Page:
Although I was attracted to Ono, when I realized Echo was also an option, it was like I couldn’t say no. I even remember thinking to myself, ‘I’ll never have the chance to sleep with anyone this beautiful again.’ And so I chose beauty over everything else: charm, humor, wit, intelligence and natural attraction.
The sex, needless to say, was totally unmemorable. I realized my mistake almost instantly.
I have, since then, fallen in love and out of love and joyfully back in love, so I can’t say I’ve spent my life pining over some skinny Dutch boy I met once on the other side of the world. But I have always regretted that choice. Always. And it has made me very leery of beauty. Beauty hijacks our senses, but ultimately that sensation of being overwhelmed by beauty is not real attraction, it’s not true love. It’s just beauty, doing to our senses what beauty does. It’s like being under the influence of a drug; the experience may feel profound, but really, it’s just chemicals in your brain.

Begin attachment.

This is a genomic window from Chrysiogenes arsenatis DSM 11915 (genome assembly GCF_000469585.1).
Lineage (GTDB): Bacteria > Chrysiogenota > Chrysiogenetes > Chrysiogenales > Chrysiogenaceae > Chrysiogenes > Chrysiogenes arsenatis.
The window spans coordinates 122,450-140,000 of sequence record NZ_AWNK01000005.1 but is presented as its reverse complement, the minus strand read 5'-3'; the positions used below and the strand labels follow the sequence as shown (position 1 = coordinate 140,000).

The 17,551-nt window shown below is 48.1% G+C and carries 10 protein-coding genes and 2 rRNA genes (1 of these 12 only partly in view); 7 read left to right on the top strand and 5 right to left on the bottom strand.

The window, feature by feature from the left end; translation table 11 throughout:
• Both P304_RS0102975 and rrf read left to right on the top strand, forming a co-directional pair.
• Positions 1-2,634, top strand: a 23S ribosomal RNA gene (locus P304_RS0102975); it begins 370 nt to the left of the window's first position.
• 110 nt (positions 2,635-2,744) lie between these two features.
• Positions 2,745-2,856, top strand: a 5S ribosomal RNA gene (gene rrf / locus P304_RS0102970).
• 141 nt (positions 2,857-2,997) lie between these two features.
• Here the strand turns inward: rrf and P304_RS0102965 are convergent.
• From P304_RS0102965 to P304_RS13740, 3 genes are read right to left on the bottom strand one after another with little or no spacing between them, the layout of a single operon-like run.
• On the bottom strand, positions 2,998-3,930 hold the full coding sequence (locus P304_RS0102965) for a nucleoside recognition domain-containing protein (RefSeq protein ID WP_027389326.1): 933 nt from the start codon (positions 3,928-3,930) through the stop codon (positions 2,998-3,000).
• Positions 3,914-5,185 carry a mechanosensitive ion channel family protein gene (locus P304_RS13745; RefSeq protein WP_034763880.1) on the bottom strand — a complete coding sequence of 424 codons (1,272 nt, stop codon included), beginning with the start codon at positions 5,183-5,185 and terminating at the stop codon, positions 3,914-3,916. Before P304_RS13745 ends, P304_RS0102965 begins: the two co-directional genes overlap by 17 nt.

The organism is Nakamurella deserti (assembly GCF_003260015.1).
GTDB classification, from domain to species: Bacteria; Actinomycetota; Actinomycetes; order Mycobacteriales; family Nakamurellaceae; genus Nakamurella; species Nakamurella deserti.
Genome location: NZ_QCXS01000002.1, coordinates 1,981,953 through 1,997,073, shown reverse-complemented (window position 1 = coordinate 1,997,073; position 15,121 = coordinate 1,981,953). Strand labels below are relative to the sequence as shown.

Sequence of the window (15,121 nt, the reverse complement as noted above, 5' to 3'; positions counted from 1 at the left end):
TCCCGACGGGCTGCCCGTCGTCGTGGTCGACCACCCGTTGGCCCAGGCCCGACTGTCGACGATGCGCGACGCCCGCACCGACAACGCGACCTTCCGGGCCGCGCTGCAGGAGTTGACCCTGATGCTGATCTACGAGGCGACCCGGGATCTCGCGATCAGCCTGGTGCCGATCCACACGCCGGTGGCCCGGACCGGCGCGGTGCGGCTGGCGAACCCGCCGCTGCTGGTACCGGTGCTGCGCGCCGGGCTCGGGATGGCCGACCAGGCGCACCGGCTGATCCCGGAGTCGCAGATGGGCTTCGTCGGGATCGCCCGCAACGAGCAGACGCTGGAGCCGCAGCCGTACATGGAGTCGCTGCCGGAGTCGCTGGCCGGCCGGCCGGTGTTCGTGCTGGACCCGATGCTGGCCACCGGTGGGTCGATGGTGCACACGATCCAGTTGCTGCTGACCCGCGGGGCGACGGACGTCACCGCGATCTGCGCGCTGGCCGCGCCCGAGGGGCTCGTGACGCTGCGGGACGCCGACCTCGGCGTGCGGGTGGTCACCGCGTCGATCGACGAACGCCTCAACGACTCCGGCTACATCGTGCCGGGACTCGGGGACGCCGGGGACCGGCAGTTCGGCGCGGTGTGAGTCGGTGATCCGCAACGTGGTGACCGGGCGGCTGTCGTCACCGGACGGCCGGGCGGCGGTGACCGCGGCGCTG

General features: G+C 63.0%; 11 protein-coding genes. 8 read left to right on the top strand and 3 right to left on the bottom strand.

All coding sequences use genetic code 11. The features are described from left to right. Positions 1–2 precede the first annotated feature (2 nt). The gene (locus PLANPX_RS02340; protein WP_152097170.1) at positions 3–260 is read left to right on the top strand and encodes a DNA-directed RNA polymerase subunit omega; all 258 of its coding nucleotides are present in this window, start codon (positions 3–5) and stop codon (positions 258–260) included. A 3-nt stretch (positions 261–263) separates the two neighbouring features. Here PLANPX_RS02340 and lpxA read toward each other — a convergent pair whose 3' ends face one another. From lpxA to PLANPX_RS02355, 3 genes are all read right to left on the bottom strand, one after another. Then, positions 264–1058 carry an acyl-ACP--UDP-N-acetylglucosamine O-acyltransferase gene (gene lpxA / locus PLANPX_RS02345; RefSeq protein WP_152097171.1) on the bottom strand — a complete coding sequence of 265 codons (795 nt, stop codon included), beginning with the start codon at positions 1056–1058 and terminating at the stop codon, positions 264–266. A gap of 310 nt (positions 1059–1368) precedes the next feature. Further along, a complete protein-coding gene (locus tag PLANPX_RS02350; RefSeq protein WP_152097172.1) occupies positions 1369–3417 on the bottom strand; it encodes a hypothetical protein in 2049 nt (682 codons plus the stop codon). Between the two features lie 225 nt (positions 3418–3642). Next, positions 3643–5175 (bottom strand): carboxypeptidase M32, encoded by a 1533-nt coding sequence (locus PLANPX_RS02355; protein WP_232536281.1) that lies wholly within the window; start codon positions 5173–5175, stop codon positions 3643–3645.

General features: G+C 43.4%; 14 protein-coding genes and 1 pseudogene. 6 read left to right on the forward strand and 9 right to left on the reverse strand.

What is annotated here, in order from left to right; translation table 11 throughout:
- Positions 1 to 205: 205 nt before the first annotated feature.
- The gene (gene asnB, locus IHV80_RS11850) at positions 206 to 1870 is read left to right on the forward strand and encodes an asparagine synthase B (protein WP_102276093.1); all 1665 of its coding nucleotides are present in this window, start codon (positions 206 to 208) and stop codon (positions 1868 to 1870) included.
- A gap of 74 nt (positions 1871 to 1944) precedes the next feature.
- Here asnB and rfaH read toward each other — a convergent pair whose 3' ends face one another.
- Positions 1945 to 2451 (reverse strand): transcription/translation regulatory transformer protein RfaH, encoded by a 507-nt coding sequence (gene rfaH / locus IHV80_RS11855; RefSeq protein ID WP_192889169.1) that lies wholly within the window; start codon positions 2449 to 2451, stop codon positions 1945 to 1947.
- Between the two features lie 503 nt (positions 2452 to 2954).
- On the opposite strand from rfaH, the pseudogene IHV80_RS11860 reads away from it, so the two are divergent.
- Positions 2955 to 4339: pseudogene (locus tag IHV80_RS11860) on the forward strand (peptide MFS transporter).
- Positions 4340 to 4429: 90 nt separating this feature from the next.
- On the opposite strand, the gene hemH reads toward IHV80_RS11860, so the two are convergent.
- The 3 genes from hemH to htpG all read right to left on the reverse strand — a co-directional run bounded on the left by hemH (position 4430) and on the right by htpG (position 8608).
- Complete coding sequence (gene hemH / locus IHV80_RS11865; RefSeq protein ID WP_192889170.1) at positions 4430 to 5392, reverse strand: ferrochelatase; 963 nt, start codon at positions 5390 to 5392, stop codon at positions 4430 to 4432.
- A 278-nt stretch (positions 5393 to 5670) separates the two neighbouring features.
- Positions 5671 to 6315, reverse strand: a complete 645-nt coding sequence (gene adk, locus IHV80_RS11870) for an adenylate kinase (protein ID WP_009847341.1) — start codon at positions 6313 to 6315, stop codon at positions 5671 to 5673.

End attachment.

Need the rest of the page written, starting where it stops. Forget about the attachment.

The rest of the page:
It might also be one of the reasons that I love a romance with a plain hero or heroine. It’s hard to write a character who is alluring for reasons other than beauty, but, I think, truer to life. The people we fall in lust with, in love with, often attract us for reasons besides looks. The way they smell, the way they laugh, a certain look they get in their eyes. These things are subjective, personal; they create beauty where others see none.
I’m not saying you can’t enjoy your gorgeous characters. But I think it’s good to remember that in romance novels, beauty serves as a kind of stand-in or short-hand for the deeper, truer things that attract people to each other in real life. You don’t need to be beautiful to be sexually desirable or loveable, no matter what you may have been lead to believe. In fact, your chances for true love may be better if you aren’t quite so sparkly.